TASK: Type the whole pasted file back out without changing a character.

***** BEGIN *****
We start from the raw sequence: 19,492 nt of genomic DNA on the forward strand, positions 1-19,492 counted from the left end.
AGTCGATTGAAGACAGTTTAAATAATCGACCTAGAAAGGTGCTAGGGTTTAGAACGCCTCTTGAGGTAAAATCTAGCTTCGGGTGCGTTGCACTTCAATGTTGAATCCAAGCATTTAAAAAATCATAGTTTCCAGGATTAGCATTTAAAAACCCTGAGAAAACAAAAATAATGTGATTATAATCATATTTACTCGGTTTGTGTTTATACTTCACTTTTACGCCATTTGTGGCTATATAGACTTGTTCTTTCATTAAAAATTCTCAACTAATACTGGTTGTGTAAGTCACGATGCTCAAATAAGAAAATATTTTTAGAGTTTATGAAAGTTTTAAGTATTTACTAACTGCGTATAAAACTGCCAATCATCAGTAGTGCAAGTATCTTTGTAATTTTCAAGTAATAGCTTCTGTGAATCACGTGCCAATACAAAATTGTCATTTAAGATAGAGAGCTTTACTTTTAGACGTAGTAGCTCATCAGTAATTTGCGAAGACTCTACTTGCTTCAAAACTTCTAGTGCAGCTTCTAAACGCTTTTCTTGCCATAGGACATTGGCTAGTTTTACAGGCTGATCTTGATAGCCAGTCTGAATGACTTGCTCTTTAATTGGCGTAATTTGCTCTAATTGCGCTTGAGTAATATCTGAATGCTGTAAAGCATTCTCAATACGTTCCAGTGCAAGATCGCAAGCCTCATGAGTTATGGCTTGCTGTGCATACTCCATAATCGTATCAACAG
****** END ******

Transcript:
We start from the raw sequence: 19,492 nt of genomic DNA on the forward strand, positions 1-19,492 counted from the left end.
AGTCGATTGAAGACAGTTTAAATAATCGACCTAGAAAGGTGCTAGGGTTTAGAACGCCTCTTGAGGTAAAATCTAGCTTCGGGTGCGTTGCACTTCAATGTTGAATCCAAGCATTTAAAAAATCATAGTTTCCAGGATTAGCATTTAAAAACCCTGAGAAAACAAAAATAATGTGATTATAATCATATTTACTCGGTTTGTGTTTATACTTCACTTTTACGCCATTTGTGGCTATATAGACTTGTTCTTTCATTAAAAATTCTCAACTAATACTGGTTGTGTAAGTCACGATGCTCAAATAAGAAAATATTTTTAGAGTTTATGAAAGTTTTAAGTATTTACTAACTGCGTATAAAACTGCCAATCATCAGTAGTGCAAGTATCTTTGTAATTTTCAAGTAATAGCTTCTGTGAATCACGTGCCAATACAAAATTGTCATTTAAGATAGAGAGCTTTACTTTTAGACGTAGTAGCTCATCAGTAATTTGCGAAGACTCTACTTGCTTCAAAACTTCTAGTGCAGCTTCTAAACGCTTTTCTTGCCATAGGACATTGGCTAGTTTTACAGGCTGATCTTGATAGCCAGTCTGAATGACTTGCTCTTTAATTGGCGTAATTTGCTCTAATTGCGCTTGAGTAATATCTGAATGCTGTAAAGCATTCTCAATACGTTCCAGTGCAAGATCGCAAGCCTCATGAGTTATGGCTTGCTGTGCATACTCCATAATCGTATCAACAG